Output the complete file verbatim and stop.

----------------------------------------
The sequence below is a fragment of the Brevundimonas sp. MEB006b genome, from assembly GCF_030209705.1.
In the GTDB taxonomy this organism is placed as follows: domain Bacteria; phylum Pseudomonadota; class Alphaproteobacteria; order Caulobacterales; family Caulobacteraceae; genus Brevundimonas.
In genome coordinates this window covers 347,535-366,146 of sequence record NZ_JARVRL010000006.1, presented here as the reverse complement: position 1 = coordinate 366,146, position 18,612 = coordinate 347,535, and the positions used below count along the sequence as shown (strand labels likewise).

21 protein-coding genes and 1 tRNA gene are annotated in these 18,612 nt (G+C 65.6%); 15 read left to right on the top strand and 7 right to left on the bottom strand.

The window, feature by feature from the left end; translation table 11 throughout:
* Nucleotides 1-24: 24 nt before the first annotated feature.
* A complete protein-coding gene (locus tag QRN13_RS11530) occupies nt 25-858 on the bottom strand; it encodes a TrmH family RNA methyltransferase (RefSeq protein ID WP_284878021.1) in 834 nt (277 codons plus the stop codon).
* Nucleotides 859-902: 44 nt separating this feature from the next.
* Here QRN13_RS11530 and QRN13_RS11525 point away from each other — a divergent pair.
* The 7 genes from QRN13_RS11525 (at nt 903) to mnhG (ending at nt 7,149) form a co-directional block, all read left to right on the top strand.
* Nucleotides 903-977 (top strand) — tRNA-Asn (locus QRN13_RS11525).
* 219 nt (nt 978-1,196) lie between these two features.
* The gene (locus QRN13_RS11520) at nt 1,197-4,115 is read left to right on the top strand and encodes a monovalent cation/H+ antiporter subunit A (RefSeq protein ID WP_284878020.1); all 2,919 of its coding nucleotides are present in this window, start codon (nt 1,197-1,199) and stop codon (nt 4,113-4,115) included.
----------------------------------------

The sequence below is a fragment of the Brevundimonas sp. MEB006b genome, from assembly GCF_030209705.1.
In the GTDB taxonomy this organism is placed as follows: domain Bacteria; phylum Pseudomonadota; class Alphaproteobacteria; order Caulobacterales; family Caulobacteraceae; genus Brevundimonas.
In genome coordinates this window covers 347,535-366,146 of sequence record NZ_JARVRL010000006.1, presented here as the reverse complement: position 1 = coordinate 366,146, position 18,612 = coordinate 347,535, and the positions used below count along the sequence as shown (strand labels likewise).

21 protein-coding genes and 1 tRNA gene are annotated in these 18,612 nt (G+C 65.6%); 15 read left to right on the top strand and 7 right to left on the bottom strand.

The window, feature by feature from the left end; translation table 11 throughout:
* Nucleotides 1-24: 24 nt before the first annotated feature.
* A complete protein-coding gene (locus tag QRN13_RS11530) occupies nt 25-858 on the bottom strand; it encodes a TrmH family RNA methyltransferase (RefSeq protein ID WP_284878021.1) in 834 nt (277 codons plus the stop codon).
* Nucleotides 859-902: 44 nt separating this feature from the next.
* Here QRN13_RS11530 and QRN13_RS11525 point away from each other — a divergent pair.
* The 7 genes from QRN13_RS11525 (at nt 903) to mnhG (ending at nt 7,149) form a co-directional block, all read left to right on the top strand.
* Nucleotides 903-977 (top strand) — tRNA-Asn (locus QRN13_RS11525).
* 219 nt (nt 978-1,196) lie between these two features.
* The gene (locus QRN13_RS11520) at nt 1,197-4,115 is read left to right on the top strand and encodes a monovalent cation/H+ antiporter subunit A (RefSeq protein ID WP_284878020.1); all 2,919 of its coding nucleotides are present in this window, start codon (nt 1,197-1,199) and stop codon (nt 4,113-4,115) included.